Upon separation, married spouses are entitled to an equalization of their net family property. This means that they are entitled, not to the division of the property itself, but to the equalization of the value of the property. The process involves the application of a specific calculation which is set out in detail in the Family Law Act known as the equalization of net family property.
Equalization of net family property results in one spouse (the one with the greater net family property) owing the other spouse a debt (equalization payment). It’s important to note that an equalization payment may amount to more or less than half of the other spouse’s total assets.
When calculating net family property, the value of all types of ‘property’ is included in the calculation: land, buildings, bank accounts, businesses, stock, stock options, pensions’ accounts receivable etc.
Application of the principles governing equalization of net family property can be complex, and subject to many variables which can have a significant impact on the bottom line. When it comes to property division, it pays to consult a lawyer and Kain & Ball is the logical choice based on our extensive experience.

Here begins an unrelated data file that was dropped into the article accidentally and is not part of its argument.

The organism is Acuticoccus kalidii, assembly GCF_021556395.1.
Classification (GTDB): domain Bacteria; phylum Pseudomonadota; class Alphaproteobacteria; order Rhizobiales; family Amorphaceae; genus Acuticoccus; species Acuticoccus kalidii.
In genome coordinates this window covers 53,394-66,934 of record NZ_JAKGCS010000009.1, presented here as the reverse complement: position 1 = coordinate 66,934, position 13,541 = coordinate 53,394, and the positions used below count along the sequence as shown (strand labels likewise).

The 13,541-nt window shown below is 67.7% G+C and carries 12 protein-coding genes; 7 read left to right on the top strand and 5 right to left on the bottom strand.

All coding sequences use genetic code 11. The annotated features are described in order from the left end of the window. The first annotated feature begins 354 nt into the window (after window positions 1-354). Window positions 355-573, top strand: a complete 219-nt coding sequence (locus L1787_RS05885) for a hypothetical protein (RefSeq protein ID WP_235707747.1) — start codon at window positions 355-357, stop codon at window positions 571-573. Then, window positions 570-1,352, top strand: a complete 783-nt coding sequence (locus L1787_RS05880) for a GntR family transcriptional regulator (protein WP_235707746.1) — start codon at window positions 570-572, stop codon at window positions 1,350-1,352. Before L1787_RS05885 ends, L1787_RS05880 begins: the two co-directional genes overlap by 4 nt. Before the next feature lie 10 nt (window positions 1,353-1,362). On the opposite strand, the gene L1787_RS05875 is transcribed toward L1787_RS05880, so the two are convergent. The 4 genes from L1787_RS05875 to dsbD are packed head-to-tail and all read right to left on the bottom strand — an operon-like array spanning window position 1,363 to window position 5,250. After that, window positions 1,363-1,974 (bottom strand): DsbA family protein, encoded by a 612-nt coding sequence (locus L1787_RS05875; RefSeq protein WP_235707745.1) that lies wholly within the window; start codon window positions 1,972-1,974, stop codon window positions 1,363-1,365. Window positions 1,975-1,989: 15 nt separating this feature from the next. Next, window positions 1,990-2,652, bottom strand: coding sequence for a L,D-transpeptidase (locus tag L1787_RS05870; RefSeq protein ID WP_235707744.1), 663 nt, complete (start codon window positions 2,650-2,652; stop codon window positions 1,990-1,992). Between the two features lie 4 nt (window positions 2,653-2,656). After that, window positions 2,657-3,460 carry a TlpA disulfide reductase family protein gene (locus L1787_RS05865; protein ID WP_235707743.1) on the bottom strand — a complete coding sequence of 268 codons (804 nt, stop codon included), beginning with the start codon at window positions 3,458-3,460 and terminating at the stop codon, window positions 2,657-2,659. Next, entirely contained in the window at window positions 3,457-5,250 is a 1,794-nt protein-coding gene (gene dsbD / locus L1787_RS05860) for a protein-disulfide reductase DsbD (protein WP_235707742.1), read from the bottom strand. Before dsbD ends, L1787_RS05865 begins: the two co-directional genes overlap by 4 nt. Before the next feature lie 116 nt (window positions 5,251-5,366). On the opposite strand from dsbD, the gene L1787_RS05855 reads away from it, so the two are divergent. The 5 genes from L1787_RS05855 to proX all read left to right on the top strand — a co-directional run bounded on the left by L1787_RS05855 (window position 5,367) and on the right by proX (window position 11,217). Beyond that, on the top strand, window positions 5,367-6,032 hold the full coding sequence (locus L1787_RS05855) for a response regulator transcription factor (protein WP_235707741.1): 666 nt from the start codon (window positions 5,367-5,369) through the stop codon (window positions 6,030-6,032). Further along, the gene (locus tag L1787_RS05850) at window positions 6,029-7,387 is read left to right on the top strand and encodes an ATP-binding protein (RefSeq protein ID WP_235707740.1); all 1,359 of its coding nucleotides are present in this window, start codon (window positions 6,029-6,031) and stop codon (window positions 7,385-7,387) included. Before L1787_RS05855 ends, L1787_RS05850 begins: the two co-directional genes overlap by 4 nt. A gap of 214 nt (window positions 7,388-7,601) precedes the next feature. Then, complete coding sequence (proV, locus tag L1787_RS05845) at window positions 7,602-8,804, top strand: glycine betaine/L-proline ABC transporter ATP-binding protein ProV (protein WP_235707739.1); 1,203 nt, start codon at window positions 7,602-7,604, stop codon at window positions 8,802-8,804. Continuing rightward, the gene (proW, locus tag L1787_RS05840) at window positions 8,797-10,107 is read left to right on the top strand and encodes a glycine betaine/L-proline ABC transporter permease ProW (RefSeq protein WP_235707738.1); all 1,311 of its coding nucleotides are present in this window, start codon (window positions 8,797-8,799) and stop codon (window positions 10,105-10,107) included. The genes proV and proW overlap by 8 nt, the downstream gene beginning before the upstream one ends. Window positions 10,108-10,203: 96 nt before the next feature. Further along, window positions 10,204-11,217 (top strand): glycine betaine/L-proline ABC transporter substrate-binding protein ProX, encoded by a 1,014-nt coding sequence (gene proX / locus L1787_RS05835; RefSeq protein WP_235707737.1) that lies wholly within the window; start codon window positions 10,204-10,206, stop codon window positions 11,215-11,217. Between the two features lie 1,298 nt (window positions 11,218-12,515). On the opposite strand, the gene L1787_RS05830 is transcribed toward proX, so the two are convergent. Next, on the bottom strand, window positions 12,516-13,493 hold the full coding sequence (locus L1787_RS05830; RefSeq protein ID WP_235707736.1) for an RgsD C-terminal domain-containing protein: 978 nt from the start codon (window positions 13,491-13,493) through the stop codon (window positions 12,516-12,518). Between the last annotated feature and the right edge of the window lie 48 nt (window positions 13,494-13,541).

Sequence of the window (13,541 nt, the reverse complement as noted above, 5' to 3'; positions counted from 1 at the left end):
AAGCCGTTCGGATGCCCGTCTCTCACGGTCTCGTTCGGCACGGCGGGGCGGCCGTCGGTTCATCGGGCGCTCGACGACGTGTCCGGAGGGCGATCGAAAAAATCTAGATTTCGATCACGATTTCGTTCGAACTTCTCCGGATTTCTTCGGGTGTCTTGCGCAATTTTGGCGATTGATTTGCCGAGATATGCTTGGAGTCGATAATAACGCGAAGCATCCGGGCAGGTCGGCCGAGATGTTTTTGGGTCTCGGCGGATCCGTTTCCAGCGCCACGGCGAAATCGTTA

Unlike married spouses, unmarried spouses do not have the automatic right to equalization of net family property under the Family Law Act. This is not to say, however that unmarried spouses do not have any property rights. The extent to which persons who are not married may assert a claim against each other with respect to property varies widely depending on the circumstances relating to their relationship and the property in question. At Kain & Ball, we have dealt with numerous cases involving the property rights of unmarried spouses. Our legal team is familiar with the complex issues that arise in these kinds of cases, and we are ready to assist you.